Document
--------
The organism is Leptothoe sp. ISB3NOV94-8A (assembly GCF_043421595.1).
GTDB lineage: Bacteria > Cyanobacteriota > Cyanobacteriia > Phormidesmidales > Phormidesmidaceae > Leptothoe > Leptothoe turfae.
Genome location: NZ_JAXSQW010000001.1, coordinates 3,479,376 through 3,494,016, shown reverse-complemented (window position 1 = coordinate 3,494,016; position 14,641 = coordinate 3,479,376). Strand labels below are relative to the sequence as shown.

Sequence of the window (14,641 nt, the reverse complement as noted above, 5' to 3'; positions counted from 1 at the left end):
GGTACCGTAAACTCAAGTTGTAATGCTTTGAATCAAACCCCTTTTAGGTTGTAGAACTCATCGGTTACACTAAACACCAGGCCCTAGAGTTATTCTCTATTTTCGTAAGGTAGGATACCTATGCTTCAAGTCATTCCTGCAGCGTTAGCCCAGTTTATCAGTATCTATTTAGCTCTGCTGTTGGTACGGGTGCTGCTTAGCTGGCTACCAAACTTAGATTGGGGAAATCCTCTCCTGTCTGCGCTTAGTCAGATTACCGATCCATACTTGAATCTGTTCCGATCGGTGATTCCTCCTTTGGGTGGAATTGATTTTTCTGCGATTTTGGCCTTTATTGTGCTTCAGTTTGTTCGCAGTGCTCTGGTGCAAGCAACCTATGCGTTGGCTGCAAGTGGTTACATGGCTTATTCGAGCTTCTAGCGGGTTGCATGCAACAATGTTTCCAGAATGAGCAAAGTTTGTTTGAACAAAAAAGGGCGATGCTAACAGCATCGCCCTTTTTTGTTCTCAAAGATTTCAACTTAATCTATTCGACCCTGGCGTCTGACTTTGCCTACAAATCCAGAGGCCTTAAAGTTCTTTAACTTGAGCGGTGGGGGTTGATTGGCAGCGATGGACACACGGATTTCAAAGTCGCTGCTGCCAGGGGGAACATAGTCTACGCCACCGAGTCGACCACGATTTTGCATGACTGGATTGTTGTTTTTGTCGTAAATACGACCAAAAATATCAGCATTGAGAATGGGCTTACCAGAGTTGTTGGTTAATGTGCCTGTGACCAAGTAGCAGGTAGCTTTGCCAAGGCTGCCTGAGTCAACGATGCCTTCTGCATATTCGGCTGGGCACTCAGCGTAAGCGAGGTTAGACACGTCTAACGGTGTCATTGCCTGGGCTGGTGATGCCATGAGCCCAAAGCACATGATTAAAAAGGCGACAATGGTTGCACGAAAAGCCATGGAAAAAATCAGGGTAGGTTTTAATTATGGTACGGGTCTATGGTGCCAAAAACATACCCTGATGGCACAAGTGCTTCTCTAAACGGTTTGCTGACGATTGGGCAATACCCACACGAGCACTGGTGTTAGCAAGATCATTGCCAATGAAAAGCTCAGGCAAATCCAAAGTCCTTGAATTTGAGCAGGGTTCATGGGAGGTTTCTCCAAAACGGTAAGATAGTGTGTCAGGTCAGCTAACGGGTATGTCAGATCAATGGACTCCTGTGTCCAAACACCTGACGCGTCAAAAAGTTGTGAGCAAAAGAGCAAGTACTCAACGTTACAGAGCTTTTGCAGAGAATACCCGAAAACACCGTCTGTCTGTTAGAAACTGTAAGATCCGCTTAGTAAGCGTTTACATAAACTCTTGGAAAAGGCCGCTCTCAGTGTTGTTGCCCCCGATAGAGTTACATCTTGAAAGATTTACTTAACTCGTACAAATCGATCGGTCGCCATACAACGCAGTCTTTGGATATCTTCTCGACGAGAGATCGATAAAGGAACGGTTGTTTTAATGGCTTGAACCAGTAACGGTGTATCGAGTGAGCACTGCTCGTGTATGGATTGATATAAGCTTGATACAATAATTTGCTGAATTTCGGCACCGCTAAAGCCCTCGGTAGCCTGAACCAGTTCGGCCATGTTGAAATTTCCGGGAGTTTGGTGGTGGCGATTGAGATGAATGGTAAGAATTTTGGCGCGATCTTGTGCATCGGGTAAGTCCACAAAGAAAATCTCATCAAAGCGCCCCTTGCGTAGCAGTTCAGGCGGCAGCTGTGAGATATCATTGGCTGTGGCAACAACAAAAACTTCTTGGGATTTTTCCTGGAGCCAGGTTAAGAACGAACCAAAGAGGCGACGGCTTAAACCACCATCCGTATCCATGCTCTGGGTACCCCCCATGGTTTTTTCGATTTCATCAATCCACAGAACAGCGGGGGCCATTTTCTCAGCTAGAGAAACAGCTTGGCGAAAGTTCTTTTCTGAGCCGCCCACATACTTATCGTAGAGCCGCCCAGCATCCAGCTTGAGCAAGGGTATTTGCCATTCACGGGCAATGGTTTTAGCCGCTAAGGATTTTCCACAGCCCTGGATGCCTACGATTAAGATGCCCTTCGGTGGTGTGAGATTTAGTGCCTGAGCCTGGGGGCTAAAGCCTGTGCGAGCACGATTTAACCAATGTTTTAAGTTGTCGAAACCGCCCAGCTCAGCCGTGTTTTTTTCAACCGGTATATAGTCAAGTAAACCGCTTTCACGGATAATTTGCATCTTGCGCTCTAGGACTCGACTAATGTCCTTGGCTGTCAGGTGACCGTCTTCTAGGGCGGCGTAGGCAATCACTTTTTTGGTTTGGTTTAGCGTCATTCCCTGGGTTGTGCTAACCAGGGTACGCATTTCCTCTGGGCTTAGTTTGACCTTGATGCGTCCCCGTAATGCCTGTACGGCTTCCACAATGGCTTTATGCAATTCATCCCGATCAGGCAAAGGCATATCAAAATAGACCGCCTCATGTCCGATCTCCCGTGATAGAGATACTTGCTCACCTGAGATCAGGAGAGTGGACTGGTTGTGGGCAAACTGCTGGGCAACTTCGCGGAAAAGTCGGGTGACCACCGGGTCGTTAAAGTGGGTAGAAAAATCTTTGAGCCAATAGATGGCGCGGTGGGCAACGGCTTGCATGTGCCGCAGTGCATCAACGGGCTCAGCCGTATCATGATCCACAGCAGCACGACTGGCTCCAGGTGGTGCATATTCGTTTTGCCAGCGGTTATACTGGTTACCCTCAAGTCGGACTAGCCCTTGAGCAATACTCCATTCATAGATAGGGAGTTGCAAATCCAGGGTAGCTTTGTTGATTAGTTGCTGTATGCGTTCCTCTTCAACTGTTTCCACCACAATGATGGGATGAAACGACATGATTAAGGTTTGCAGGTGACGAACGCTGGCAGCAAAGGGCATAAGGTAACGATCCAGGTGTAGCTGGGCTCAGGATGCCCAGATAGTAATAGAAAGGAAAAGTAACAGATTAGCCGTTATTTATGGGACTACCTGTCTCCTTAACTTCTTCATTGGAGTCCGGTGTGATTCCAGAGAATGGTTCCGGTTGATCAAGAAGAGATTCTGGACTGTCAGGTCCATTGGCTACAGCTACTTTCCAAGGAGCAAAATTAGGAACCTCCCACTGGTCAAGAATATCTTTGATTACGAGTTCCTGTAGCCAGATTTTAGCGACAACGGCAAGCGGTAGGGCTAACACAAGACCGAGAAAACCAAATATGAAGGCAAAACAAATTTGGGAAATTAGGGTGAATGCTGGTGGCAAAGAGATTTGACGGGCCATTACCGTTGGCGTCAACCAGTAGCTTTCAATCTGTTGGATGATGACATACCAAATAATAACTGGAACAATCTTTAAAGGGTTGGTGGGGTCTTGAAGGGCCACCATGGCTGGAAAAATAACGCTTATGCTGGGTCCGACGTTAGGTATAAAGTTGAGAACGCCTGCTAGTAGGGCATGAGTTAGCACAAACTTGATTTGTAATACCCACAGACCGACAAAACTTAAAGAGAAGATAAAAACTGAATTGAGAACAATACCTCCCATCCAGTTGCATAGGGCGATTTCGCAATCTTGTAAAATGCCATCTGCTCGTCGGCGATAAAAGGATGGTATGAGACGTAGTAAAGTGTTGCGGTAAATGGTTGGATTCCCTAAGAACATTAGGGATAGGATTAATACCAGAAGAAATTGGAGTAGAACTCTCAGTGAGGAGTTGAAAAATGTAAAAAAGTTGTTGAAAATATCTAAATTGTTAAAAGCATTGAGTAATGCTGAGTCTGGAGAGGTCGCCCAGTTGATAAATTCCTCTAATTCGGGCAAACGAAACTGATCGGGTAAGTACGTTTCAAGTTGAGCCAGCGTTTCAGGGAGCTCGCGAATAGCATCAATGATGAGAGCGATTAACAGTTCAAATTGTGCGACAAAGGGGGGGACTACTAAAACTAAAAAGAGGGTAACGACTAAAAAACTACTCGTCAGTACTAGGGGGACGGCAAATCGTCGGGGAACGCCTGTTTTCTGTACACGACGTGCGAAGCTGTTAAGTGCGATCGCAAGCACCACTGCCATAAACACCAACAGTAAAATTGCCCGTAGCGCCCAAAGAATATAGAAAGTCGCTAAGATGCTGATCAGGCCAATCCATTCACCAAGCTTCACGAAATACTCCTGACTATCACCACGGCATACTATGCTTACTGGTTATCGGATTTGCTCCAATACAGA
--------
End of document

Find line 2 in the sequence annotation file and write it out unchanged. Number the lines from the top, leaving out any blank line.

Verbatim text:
GTDB lineage: Bacteria > Cyanobacteriota > Cyanobacteriia > Phormidesmidales > Phormidesmidaceae > Leptothoe > Leptothoe turfae.